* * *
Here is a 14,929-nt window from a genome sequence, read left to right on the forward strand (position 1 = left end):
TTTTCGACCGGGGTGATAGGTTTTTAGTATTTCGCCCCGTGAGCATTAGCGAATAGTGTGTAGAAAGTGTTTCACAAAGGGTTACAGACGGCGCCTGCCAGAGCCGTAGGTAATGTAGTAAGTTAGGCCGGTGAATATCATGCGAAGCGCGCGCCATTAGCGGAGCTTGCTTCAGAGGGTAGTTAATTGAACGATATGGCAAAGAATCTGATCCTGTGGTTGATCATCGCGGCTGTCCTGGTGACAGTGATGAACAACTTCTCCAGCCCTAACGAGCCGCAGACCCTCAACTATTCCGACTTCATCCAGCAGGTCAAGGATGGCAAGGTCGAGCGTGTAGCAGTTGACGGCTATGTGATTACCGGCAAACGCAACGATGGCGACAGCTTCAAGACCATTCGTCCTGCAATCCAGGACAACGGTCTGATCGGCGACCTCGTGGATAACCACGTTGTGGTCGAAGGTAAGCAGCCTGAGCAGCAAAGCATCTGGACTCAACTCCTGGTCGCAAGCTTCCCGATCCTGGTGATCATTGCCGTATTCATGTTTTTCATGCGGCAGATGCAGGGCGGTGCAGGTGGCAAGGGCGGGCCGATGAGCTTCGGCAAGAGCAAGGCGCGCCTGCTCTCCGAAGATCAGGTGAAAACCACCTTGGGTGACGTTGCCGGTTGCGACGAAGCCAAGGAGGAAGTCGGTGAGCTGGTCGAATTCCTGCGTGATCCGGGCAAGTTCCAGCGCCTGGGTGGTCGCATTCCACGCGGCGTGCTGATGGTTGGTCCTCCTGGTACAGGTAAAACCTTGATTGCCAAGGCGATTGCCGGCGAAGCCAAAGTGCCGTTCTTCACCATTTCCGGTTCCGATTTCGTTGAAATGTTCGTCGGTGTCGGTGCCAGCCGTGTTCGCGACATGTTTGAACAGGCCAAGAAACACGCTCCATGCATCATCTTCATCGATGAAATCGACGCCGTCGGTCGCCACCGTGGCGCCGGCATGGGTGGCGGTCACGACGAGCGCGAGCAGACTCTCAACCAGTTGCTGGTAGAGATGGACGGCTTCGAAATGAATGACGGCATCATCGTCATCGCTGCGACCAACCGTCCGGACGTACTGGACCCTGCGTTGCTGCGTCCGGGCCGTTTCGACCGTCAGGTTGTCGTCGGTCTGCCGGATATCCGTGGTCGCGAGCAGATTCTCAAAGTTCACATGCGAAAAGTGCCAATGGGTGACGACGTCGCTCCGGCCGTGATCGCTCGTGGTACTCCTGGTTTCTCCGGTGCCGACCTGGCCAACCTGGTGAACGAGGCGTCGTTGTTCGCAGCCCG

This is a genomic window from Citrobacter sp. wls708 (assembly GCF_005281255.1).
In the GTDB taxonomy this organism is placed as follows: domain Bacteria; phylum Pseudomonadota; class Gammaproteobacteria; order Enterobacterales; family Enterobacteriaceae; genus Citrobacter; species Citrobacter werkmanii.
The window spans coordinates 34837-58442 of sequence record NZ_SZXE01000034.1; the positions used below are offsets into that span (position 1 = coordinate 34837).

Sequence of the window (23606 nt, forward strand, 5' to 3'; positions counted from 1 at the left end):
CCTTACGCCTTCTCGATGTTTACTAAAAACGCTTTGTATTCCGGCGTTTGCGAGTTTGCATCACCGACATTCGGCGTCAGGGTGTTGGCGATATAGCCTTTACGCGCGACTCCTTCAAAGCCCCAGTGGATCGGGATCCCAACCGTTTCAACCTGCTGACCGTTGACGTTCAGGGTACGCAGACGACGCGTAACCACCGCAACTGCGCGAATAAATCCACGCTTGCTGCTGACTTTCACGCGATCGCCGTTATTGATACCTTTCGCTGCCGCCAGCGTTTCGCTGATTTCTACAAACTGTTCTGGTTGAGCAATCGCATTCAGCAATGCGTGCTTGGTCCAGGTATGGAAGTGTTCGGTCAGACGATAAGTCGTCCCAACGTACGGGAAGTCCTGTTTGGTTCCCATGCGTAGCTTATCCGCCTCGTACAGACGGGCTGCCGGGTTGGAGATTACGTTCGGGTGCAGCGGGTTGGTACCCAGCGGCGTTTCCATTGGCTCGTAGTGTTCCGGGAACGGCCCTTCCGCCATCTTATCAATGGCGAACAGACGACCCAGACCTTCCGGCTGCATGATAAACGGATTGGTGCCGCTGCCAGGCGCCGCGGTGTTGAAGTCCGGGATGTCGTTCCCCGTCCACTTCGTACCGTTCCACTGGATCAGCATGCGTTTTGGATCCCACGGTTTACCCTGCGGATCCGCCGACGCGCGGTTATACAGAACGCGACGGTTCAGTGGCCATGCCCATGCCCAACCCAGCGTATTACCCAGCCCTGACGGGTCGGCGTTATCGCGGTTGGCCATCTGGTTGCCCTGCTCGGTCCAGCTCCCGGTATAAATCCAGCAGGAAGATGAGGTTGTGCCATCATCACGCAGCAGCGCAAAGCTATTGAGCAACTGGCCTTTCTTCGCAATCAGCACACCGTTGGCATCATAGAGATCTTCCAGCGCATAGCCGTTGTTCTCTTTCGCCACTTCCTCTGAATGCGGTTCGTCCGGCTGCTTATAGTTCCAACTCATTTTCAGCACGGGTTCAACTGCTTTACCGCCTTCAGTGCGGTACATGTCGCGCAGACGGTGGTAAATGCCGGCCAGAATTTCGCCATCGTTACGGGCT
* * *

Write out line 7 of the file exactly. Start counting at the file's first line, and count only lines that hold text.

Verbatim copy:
CCTTACGCCTTCTCGATGTTTACTAAAAACGCTTTGTATTCCGGCGTTTGCGAGTTTGCATCACCGACATTCGGCGTCAGGGTGTTGGCGATATAGCCTTTACGCGCGACTCCTTCAAAGCCCCAGTGGATCGGGATCCCAACCGTTTCAACCTGCTGACCGTTGACGTTCAGGGTACGCAGACGACGCGTAACCACCGCAACTGCGCGAATAAATCCACGCTTGCTGCTGACTTTCACGCGATCGCCGTTATTGATACCTTTCGCTGCCGCCAGCGTTTCGCTGATTTCTACAAACTGTTCTGGTTGAGCAATCGCATTCAGCAATGCGTGCTTGGTCCAGGTATGGAAGTGTTCGGTCAGACGATAAGTCGTCCCAACGTACGGGAAGTCCTGTTTGGTTCCCATGCGTAGCTTATCCGCCTCGTACAGACGGGCTGCCGGGTTGGAGATTACGTTCGGGTGCAGCGGGTTGGTACCCAGCGGCGTTTCCATTGGCTCGTAGTGTTCCGGGAACGGCCCTTCCGCCATCTTATCAATGGCGAACAGACGACCCAGACCTTCCGGCTGCATGATAAACGGATTGGTGCCGCTGCCAGGCGCCGCGGTGTTGAAGTCCGGGATGTCGTTCCCCGTCCACTTCGTACCGTTCCACTGGATCAGCATGCGTTTTGGATCCCACGGTTTACCCTGCGGATCCGCCGACGCGCGGTTATACAGAACGCGACGGTTCAGTGGCCATGCCCATGCCCAACCCAGCGTATTACCCAGCCCTGACGGGTCGGCGTTATCGCGGTTGGCCATCTGGTTGCCCTGCTCGGTCCAGCTCCCGGTATAAATCCAGCAGGAAGATGAGGTTGTGCCATCATCACGCAGCAGCGCAAAGCTATTGAGCAACTGGCCTTTCTTCGCAATCAGCACACCGTTGGCATCATAGAGATCTTCCAGCGCATAGCCGTTGTTCTCTTTCGCCACTTCCTCTGAATGCGGTTCGTCCGGCTGCTTATAGTTCCAACTCATTTTCAGCACGGGTTCAACTGCTTTACCGCCTTCAGTGCGGTACATGTCGCGCAGACGGTGGTAAATGCCGGCCAGAATTTCGCCATCGTTACGGGCT